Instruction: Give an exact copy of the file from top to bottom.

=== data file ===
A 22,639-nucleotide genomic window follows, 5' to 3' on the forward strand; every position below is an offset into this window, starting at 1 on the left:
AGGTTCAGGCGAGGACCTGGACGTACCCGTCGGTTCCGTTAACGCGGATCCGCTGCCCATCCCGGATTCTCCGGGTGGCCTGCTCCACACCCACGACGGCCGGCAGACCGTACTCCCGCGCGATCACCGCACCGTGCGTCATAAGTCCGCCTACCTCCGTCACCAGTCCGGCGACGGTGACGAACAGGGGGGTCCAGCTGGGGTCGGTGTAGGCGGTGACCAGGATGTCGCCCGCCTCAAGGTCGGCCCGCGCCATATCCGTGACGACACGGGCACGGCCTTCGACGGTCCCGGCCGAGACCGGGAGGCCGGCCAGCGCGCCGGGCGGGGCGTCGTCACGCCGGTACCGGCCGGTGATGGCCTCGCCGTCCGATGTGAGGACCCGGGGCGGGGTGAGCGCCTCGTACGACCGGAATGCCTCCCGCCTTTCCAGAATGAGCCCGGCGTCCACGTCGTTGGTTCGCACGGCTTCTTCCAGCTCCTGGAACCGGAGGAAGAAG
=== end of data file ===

A 22,639-nucleotide genomic window follows, 5' to 3' on the forward strand; every position below is an offset into this window, starting at 1 on the left:
AGGTTCAGGCGAGGACCTGGACGTACCCGTCGGTTCCGTTAACGCGGATCCGCTGCCCATCCCGGATTCTCCGGGTGGCCTGCTCCACACCCACGACGGCCGGCAGACCGTACTCCCGCGCGATCACCGCACCGTGCGTCATAAGTCCGCCTACCTCCGTCACCAGTCCGGCGACGGTGACGAACAGGGGGGTCCAGCTGGGGTCGGTGTAGGCGGTGACCAGGATGTCGCCCGCCTCAAGGTCGGCCCGCGCCATATCCGTGACGACACGGGCACGGCCTTCGACGGTCCCGGCCGAGACCGGGAGGCCGGCCAGCGCGCCGGGCGGGGCGTCGTCACGCCGGTACCGGCCGGTGATGGCCTCGCCGTCCGATGTGAGGACCCGGGGCGGGGTGAGCGCCTCGTACGACCGGAATGCCTCCCGCCTTTCCAGAATGAGCCCGGCGTCCACGTCGTTGGTTCGCACGGCTTCTTCCAGCTCCTGGAACCGGAGGAAGAAG